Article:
Deaftravel Image logo
Home
Travel Stories
Travel Advice
Sign Language
World Events
World Directory
Contact Us
Deaftravel Text Logo
  You are here: Home > Travel Stories > Asia
 
 

Travel Story by Amanprit Johal

  Basking in Boracay
Phillipines
 


Out of this world

Few can argue that the tiny island in central Philippines known as Boracay is nothing less than spectacular. With a 3 kilometre long sugar white beach, some of the lowest prices in the world and perhaps best of all plenty of good ole Filipino charm and hospitality, Boracay is truly a wonder to behold. Anyone who has been there will tell you that Boracay, or 'Bora' as the locals call it, is the paradise island of the Philippines.

Georgie and I arrived at Clark not having the faintest idea what to do but after much soul searching on where to go, we settled for beautiful Boracay. But it's quite a route to take to paradise; we had to get a bus to Manila and in no time, we found ourselves booking ourselves on the next flight to Kalibo. This domestic flight was a little more expensive than our international flight from Borneo to Philippines but hey, you only live once!

Seeing that we were in Boracay on a budget, our nirvana accommodation with plush surroundings was cheap as chips and for that, you get a damp smelling room and a shower that smells of rotten eggs and cat's urine. We're not complaining though as we were always outdoors. It turns out that we were lucky as we had just missed the fierce easterly typhoon so there was balmy weather all round while we were there.

A 'must do' would be a boat trip around the island. There is something magical about taking a boat trip in an idyllic setting. It can be even more relaxing than just sitting on the beach all day. Also, you get to see a lot more and feel the breeze ripping through your body and watching the crystal-clear waters glide by. I have been fortunate enough to take boat trips to many different and picturesque places that most people would call paradise. Boracay Island in the Philippines is no different and my boat trip led to discoveries that I would never have uncovered otherwise.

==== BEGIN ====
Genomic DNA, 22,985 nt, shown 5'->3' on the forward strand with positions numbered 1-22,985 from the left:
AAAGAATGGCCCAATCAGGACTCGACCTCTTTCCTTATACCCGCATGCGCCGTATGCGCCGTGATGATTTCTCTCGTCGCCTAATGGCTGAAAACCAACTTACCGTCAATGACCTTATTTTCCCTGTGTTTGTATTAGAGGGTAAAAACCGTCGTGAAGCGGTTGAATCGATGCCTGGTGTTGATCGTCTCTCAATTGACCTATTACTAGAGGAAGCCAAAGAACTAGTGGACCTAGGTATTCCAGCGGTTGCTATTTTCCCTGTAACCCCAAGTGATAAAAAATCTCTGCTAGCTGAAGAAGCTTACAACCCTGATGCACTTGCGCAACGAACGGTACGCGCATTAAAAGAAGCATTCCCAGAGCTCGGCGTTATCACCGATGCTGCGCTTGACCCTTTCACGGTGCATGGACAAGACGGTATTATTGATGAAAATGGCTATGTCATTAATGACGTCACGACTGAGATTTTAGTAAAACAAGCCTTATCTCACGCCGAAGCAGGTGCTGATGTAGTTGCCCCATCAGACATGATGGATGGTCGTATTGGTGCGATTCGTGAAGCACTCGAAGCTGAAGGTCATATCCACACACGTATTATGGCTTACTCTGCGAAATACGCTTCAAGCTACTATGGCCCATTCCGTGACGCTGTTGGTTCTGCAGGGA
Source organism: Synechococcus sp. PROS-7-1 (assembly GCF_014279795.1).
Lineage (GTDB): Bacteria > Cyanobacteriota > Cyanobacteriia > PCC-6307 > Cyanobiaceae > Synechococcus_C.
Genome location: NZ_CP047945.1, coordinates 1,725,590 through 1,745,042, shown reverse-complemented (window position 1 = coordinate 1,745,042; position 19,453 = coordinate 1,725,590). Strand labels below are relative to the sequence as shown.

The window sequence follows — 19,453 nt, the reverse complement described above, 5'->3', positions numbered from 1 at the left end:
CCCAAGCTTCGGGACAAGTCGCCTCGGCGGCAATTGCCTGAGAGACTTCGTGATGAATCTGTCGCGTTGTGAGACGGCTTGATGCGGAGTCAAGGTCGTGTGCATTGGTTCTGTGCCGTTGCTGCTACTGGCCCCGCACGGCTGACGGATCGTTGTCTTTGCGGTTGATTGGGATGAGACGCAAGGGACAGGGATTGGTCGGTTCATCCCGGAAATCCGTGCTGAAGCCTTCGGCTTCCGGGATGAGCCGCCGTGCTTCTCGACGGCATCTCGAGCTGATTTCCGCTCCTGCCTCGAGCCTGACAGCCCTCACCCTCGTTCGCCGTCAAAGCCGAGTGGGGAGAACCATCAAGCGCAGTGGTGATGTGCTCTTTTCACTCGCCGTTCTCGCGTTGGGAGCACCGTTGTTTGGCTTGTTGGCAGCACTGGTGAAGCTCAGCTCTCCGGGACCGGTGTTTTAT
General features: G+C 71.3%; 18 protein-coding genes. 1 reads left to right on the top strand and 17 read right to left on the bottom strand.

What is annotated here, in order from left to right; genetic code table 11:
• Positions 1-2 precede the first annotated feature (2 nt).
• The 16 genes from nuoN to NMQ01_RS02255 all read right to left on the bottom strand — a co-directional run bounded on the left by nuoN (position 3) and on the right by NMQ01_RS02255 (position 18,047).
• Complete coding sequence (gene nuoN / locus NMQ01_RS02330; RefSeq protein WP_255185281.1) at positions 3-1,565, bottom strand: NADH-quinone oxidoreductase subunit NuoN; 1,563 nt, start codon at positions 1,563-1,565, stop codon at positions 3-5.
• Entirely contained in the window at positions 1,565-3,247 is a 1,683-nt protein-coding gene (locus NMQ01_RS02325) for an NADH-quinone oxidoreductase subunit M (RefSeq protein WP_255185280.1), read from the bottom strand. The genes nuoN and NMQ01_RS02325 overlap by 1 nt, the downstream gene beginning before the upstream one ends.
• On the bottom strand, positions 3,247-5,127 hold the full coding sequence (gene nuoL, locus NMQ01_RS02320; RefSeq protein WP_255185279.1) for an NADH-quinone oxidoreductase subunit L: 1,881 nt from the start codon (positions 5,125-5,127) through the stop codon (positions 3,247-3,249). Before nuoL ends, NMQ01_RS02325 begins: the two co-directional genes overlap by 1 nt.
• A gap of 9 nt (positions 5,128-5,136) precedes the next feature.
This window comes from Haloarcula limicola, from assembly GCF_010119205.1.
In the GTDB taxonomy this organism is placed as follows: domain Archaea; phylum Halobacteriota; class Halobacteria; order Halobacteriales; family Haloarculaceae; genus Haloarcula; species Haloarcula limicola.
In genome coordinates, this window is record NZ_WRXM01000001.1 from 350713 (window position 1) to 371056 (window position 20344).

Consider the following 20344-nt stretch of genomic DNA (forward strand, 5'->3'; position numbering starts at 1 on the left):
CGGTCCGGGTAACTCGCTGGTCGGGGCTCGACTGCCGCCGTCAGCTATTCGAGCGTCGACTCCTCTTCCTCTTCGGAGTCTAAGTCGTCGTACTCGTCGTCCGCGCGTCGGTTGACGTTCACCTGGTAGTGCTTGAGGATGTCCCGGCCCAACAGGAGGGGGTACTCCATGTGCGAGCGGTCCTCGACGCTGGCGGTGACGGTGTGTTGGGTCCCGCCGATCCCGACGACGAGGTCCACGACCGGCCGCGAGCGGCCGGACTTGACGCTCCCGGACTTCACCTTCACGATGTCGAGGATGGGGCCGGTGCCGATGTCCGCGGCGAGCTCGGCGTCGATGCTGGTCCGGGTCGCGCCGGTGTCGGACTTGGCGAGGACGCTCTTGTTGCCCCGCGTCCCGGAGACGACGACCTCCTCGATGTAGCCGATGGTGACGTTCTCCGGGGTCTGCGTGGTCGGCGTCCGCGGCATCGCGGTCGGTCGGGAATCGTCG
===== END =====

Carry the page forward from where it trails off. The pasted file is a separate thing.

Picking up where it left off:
We left from boat station 2 on White Beach and we were off to explore Boracay. Starting out in the scorching hot sun late in the morning it was nice to feel the motor rumble and the breeze pick up to cool us off. We started weaving in and out of the assorted atolls that surround the island and finally came to anchor at a national park preserve. This is located on the southeastern tip of the island and is supposed to provide the best snorkelling in Boracay.

As I geared up to jump into the water below, I took a moment to admire the scenery of the other side of the island that I had not yet seen. After having one of those moments of clarity where you realise just how lucky you are to be able to do this type of thing, I hopped in and took in the underwater kingdom.

The scenery was breathtaking as our boat sped across the length of the island, and as we turned the corner I saw these cavernous caves that occupy Boracay's northern tip. The caves looked as if someone had strategically placed them there for maximum effect but it was clear that they were natural features. They looked perfect when viewed above the shimmering aquamarine waters.

The caves were vast and deep and provided the perfect shade to cool our roasting bodies for a few minutes while taking in the panoramic views of distant islands that seemed to go on forever. To my surprise these caves were very clean. There was no pollution or any garbage lying around like in most caves that I have visited because of irresponsible tourists. These caves were pristine and certainly served their purpose well.

The last stop of the island hopping trip before the sunset was Puka. The first time I saw Puka beach, I felt my heart almost fly. If there is paradise on earth, this is it, I told myself. Blissfully deserted, Puka beach has fine white sand and millions of the world's famous puka shells.